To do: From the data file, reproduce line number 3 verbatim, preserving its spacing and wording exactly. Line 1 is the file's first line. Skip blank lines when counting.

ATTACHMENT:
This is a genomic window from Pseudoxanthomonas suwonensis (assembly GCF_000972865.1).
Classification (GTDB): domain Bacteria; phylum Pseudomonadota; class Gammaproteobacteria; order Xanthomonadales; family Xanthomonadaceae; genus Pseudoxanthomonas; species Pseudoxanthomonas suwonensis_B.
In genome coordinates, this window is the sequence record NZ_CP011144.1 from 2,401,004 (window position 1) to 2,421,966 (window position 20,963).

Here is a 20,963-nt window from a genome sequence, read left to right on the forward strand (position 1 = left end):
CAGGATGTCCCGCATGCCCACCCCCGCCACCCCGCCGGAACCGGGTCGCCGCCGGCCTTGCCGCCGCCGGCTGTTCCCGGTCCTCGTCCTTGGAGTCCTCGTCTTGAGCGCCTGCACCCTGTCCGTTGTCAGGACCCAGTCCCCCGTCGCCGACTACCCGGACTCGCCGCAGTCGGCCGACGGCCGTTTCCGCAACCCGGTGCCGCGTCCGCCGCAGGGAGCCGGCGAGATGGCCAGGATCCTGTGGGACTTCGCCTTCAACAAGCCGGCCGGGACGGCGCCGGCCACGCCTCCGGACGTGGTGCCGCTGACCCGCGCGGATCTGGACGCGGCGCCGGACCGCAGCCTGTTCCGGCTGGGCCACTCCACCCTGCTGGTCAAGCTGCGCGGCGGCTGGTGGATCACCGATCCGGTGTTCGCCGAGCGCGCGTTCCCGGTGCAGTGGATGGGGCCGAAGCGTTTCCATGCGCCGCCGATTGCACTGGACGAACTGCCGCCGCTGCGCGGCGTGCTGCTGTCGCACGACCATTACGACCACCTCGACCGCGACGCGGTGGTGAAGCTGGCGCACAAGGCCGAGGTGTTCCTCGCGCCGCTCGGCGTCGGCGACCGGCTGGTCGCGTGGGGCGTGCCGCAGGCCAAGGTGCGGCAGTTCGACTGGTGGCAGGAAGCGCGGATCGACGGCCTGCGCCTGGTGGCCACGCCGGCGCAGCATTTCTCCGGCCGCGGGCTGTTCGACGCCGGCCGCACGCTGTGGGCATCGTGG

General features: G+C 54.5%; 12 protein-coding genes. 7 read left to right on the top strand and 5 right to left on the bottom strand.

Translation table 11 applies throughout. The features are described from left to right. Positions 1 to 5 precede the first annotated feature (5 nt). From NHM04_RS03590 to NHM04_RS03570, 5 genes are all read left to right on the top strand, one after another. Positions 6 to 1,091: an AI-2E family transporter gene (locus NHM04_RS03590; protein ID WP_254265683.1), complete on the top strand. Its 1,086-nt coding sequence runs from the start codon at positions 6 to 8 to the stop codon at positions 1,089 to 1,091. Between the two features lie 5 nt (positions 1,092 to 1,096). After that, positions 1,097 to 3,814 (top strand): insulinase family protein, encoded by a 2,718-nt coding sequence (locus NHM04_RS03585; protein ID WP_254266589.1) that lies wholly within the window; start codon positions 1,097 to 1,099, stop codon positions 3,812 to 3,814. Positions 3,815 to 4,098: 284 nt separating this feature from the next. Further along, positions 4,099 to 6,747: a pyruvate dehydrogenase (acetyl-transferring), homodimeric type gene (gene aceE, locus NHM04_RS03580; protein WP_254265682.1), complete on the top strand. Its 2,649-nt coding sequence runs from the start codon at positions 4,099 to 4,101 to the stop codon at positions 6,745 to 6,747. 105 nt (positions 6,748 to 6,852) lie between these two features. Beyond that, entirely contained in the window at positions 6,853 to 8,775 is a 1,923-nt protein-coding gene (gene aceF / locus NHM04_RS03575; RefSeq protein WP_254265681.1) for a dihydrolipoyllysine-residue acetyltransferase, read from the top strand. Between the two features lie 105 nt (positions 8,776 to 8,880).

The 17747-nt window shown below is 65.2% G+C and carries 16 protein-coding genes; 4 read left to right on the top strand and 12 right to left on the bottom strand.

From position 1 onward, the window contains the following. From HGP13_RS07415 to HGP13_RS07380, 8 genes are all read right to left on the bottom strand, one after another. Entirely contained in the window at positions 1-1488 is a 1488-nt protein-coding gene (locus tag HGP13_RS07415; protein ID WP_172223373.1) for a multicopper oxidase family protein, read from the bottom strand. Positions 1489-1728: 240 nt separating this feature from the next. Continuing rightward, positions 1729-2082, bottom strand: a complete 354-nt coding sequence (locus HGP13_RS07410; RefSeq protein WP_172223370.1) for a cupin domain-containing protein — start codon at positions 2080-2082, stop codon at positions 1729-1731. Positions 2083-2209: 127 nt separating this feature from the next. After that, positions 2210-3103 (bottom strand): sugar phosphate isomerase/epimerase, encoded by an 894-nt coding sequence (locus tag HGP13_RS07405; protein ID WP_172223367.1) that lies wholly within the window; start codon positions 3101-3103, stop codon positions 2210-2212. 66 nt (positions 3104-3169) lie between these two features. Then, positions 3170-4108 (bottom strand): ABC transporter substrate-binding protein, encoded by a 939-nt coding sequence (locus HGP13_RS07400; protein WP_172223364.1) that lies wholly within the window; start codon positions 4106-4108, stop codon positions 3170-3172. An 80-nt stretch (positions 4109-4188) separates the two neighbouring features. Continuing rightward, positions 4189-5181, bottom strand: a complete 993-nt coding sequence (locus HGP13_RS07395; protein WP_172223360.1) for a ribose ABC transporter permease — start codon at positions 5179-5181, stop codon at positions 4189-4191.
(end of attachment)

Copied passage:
In genome coordinates, this window is the sequence record NZ_CP011144.1 from 2,401,004 (window position 1) to 2,421,966 (window position 20,963).